Today's blogpost was written by Shira Zilberstein, a Yahel Social Change fellow living, learning and volunteering for 9-months in the city of Rishon LeZion.
A prominent theme of my experience on the Yahel Social Change Fellowship has been education. Across Israeli society—from Arab, Secular, Religious, Druze and Bedouin communities—we have been introduced to organizations that see education as key to advancing personal and socio-political causes. However, it is no secret that the Israeli-education system has weaknesses, including overcrowded classrooms, overwhelmed teachers and culturally narrow curricula, that limit the ability for education to serve as a vehicle for social change.
The Israel Center for Educational Innovation (ICEI), where I have interned for the past 9-months, provides a model to address downfalls in Israeli education. ICEI is Israel’s leader in turning around underperforming elementary schools in socio-economically weak localities in Israel. The organization partners with the Ministry of Education and local government to work across a growing network of 27 schools in 14 municipalities. Their holistic, whole-school improvement model provides resources and training to principals, teachers and staff. Three mornings a week, I arrive at the ICEI outpost in my neighborhood to assist with media, resource development, strategic planning and needs-assessment research.
Students inside an ICEI classroom.
The neighborhood in which I live and work in Rishon LeZion is called Ramat Eliyahu. Ramat Eliyahu reserves a special position on ICEI’s agenda as home to the Atzmuat Plus program. Atzmaut Plus improves academic outcomes, as well as specifically supports the large Ethiopian-Israeli population in the neighborhood by promoting intra-family relations, familial financial stability and expanding employment opportunities. As part of the program, Ethiopian-Israeli Family and Education Coordinators work across school, community and home to help Ethiopian-Israeli families adjust to Israeli systems, as well as to introduce Ethiopian culture i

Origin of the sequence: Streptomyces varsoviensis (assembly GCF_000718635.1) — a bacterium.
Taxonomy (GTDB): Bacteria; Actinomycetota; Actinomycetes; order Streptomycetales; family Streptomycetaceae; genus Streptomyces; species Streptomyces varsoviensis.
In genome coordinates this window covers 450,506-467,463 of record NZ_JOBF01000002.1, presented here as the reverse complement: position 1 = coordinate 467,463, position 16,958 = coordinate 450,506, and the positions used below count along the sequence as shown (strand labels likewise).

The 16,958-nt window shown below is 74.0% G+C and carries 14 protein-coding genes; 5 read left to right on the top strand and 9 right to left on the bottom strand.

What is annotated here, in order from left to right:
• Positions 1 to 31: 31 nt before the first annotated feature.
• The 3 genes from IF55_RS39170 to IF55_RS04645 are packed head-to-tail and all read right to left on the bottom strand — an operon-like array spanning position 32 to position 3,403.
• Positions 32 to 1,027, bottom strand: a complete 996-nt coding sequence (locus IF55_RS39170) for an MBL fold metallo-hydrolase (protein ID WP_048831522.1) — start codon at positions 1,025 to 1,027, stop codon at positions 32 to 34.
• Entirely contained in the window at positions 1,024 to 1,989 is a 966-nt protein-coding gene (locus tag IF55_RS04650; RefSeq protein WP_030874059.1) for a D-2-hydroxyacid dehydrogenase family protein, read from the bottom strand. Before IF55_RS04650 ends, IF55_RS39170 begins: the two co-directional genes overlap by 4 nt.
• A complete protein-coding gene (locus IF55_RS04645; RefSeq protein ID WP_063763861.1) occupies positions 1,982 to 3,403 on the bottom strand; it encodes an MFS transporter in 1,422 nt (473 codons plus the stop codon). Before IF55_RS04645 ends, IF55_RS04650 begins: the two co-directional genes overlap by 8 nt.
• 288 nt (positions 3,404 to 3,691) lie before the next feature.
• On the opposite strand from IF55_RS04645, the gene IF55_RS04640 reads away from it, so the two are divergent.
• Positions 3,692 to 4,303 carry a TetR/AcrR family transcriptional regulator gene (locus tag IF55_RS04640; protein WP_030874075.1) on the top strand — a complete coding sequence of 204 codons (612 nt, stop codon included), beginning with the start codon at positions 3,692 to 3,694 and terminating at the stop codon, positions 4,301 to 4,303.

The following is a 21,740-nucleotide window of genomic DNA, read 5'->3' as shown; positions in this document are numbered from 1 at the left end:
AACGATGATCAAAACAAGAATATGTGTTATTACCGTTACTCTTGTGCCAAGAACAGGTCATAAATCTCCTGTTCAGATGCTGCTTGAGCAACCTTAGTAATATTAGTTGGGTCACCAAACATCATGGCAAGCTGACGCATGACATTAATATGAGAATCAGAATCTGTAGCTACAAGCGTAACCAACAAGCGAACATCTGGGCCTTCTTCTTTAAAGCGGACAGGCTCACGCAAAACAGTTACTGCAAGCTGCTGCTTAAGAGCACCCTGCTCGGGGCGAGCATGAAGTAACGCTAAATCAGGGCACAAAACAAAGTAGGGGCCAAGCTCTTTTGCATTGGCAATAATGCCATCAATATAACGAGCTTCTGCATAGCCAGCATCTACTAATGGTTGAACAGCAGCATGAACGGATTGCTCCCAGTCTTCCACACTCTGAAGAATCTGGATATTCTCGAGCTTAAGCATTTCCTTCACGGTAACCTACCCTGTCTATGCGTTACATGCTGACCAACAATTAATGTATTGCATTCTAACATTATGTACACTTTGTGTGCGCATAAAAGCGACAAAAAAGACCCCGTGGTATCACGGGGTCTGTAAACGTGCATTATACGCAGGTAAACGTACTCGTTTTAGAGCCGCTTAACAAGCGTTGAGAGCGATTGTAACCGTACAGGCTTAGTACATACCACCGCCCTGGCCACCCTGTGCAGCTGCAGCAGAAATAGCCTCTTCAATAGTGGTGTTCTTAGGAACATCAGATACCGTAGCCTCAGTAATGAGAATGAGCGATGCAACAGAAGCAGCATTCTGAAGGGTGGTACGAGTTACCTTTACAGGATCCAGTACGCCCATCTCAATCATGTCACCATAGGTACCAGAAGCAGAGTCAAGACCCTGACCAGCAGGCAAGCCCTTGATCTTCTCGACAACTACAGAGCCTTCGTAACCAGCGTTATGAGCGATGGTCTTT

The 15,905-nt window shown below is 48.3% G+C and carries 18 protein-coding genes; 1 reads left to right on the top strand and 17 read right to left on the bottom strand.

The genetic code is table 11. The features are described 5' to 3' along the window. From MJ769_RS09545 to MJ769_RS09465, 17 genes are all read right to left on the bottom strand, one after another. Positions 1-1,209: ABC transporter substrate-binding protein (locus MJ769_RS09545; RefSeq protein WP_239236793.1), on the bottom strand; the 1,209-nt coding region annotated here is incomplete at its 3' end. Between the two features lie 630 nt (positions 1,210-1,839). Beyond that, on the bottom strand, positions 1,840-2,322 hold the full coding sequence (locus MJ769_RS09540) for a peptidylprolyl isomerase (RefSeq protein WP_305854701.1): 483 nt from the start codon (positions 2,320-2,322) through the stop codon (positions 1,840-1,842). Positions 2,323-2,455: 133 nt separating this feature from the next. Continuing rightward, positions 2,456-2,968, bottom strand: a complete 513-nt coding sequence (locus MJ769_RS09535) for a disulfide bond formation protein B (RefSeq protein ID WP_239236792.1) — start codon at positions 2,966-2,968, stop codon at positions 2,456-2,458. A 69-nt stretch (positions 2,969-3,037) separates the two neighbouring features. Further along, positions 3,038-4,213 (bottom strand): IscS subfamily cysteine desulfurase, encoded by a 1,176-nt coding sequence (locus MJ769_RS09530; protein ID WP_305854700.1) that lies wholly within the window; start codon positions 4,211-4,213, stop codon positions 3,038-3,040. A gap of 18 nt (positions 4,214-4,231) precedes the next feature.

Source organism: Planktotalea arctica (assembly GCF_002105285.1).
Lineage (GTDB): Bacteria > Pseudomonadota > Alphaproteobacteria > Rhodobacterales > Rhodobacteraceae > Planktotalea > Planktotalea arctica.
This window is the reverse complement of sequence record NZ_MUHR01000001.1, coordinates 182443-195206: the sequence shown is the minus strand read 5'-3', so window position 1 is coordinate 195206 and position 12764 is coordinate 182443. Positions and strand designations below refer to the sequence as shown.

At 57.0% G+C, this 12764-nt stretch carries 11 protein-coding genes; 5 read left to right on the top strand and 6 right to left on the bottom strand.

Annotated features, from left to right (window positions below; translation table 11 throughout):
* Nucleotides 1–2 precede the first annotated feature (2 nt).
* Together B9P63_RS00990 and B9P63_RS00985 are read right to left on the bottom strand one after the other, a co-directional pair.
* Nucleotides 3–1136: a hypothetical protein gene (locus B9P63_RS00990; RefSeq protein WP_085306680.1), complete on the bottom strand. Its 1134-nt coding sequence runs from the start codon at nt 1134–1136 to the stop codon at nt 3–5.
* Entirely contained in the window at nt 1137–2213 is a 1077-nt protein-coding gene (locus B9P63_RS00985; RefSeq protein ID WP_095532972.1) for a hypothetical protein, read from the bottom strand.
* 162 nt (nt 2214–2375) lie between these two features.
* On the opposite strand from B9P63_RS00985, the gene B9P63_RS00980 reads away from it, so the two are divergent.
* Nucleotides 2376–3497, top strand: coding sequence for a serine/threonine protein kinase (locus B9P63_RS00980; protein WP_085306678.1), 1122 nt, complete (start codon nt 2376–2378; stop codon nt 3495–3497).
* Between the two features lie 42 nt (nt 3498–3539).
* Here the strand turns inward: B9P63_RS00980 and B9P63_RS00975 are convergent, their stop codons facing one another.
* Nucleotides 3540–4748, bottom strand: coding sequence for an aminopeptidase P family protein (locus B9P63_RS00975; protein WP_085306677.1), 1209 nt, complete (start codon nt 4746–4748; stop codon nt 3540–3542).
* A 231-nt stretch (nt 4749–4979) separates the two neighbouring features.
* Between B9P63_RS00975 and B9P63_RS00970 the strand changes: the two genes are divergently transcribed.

nto mainstream Israeli society. In my dealings with the Atzmaut Plus staff, I am continually inspired by their work as liaisons between multiple communities, showing up at homes, coordinating programs in schools and community centers and approaching families with care and understanding.
Mothers and children engage in enrichment programing run by Atzmaut Plus.
Working in Ramat Eliyahu, I also get to witness ICEI’s methodology in action. At a site visit with the Jewish Federation of Greater Metro-West New Jersey at a local elementary school, I observed the personalized and active teaching methods and extensive library central to ICEI’s pedagogy. In the fall, I rejoiced at a special school festivity for the Ethiopian holiday of Sigd that included dancing, singing, relay races, food tastings and history lessons. This winter, I joined one of ICEI’s elementary schools to attended the annual Young Writers Competition in Tel Aviv; the culmination of months-long, school-based writing sessions and contests. The event provided students with the opportunity to be recognized for their achievements and bolstered excitement about literacy and creativity. When a bashful 6th grade student, who I happen to tutor in my neighborhood, won best story, she collected her prize onstage and returned to her seat, greeted by cheers from friends, peers and one thrilled tutor.
Students from the Vitkin school in Ramat Eliyahu at ICEI's 2019 Young Writers Competition.
Rivka Mekonen, a student from Ramat Eliyahu, received her prize onstage as the first place winner amongst 6th graders at ICEI’s
2019 Young Writers Competition.
As I conclude the Yahel Fellowship and working with ICEI, I leave the organization at an exciting period of growth, lending hope for Israel’s educational system. Many of the issues Yahel encourages fellows to grapple with (and that have been especially consuming me this year) are vast and daunting. We will not eradicate inequality tomorrow, rewrite historical narratives, reach international peace agreements or rebuild crumbling infrastructure. But, I can facilitate research on education reform in Arab communities, find grant proposals to expand ICEI’s network and translate a 4th grader’s story about a pet cat to share with the public. Yahel has instilled that social change occurs as a process on many scales. My keystrokes, as I write a simple email for ICEI, contribute to the organization’s capacity, to education reform within Israel, to promoting academic and socio-economic advancement, to familial stability and community wellbeing, and thus, in that very act, is a part of social change.